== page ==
Virbac UK

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Fascinating Fleas


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Fleas are the most common visible parasite affecting cats and dogs. They are a year-round problem and can also transmit tapeworms to your pets. If uncontrolled, flea numbers can grow rapidly.

 

1 flea can become 1,000 in just 21 days

 

The most common flea we see can survive on both dogs and cats - but luckily not humans. Fleas are hard to spot so just because you’ve not seen one on your pet, it doesn’t mean that they’re not there. Irritating to humans and pets, fleas feed on the blood of their host and can be a trigger for allergic skin disease. This can lead to redness, itching, pain and infection, particularly at the base of the tail, groin area and along the stomach.

 

Fleas can survive both within our homes and in the outdoors environment so a year-round prevention regime is vital.

 

Some species of flea can jump more than 200 times their height. That’s equivalent to an adult human being capable of jumping over the Eiffel Tower!

 

How do fleas affect people?

Fleas can occasionally bite people causing localised itching, redness and soreness. The most common site for bites is around the feet and legs, these being the most accessible parts available to newly hatched fleas as they emerge from a pupae lodged in the carpet.

 

Cat Scratch Fever is a bacterial zoonotic disease carried by fleas and can be found in around 40% of cats at some point in their lives. People with weak immune systems are at increased risk of getting seriously ill with cat scratch fever. The key to preventing cat scratch fever is to practise excellent flea control and avoid cat scratches or bites.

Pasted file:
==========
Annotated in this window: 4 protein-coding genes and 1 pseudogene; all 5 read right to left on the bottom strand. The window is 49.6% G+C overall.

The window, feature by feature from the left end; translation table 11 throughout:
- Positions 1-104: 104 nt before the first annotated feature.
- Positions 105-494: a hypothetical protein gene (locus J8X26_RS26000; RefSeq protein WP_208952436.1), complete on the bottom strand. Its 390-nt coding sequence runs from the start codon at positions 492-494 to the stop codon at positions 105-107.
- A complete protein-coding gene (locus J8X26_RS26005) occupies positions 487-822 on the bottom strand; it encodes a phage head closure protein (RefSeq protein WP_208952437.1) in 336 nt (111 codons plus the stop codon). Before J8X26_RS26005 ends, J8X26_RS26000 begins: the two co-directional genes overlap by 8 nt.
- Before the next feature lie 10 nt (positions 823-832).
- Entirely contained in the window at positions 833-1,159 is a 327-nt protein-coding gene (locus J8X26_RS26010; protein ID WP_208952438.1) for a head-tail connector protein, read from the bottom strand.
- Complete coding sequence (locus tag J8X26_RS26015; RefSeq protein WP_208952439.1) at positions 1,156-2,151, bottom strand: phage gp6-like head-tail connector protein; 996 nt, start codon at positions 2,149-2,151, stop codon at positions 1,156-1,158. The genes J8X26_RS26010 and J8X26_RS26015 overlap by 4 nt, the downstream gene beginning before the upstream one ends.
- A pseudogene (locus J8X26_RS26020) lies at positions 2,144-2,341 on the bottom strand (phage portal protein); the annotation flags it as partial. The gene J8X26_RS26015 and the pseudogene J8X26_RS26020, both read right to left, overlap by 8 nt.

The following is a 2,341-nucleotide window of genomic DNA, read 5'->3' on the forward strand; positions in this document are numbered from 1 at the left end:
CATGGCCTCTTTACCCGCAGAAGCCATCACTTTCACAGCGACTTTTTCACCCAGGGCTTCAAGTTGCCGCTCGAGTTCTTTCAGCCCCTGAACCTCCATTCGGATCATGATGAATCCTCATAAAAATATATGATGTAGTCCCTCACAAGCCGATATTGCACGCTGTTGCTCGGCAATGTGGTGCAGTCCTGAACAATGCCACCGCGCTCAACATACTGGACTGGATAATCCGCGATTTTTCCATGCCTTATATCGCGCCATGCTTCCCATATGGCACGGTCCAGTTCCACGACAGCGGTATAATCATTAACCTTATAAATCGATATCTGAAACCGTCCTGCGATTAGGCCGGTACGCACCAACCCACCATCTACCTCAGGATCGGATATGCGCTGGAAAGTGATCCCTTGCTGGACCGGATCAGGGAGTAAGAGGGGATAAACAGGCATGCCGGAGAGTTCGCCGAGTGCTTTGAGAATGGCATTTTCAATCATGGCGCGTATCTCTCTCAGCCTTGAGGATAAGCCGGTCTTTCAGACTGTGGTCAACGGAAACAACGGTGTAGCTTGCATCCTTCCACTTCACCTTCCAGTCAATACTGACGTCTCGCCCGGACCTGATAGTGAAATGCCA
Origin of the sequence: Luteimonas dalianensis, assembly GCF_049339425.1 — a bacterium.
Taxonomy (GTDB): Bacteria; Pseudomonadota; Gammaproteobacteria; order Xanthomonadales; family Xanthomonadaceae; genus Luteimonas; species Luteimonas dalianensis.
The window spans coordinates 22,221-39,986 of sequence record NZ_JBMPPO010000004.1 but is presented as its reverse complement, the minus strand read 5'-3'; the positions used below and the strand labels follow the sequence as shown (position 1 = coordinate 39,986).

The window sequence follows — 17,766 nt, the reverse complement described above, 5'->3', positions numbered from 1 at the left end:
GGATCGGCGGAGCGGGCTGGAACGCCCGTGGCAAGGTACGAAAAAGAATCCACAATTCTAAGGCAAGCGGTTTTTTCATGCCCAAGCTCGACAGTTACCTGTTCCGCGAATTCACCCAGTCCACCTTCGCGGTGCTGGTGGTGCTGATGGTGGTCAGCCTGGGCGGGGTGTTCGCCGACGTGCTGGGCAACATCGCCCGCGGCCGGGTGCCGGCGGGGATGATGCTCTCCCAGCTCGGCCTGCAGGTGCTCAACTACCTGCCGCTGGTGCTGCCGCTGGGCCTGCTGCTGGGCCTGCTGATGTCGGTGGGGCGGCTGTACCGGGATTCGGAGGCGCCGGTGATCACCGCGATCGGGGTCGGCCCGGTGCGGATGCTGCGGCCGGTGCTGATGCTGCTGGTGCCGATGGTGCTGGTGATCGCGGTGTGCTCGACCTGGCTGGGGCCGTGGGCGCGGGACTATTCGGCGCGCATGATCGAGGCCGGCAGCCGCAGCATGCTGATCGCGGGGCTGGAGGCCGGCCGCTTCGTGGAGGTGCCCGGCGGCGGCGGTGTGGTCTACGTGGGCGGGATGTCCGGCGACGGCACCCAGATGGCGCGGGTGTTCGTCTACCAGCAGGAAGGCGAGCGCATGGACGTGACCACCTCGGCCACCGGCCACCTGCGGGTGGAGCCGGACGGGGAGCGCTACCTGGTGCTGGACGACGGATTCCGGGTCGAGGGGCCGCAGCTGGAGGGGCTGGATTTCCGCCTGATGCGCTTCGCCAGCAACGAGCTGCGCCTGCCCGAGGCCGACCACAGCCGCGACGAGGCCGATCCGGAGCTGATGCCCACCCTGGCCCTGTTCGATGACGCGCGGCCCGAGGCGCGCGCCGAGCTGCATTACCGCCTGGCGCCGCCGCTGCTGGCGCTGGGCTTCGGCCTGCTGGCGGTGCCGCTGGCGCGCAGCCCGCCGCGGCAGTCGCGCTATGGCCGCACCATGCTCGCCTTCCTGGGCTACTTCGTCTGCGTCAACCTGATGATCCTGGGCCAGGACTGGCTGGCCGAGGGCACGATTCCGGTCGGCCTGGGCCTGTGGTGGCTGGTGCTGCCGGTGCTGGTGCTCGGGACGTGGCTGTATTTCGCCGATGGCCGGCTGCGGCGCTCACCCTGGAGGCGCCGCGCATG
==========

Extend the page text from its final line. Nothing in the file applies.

50% of fleas have been found to carry at least one disease!

 

The 4-stage flea life cycle

Fleas have a 4-stage life cycle and the fleas you might see on your pet will be just the tip of the iceberg. 95% of the flea’s life cycle occurs in the environment - this can mean in our homes, gardens and outdoor spaces. Adult fleas live on your pet but represent only 5% of the total flea population.

 

EGGS On average a female flea lays 50 eggs a day on untreated pets which scatter as your pet moves around their home: into carpets, pet bedding and soft furnishings, under skirting and floorboards and even in your car.

 

ADULT FLEAS live on your pet, feeding on their blood.

 

FLEA LARVAE hatch from eggs and feed on organic matter, such as skin scales and dandruff. They like the dark so burrow deep into carpets, upholstery and underneath floorboards.

 

PUPAE are sticky, impenetrable cocoons from which adult fleas hatch. Hatching is triggered by warmth, humidity and vibrations caused by passing pets or people. While pupae can hatch after as little as one week, they can lie dormant in cracks and crevices for up to a year, only hatching when conditions are right.

 

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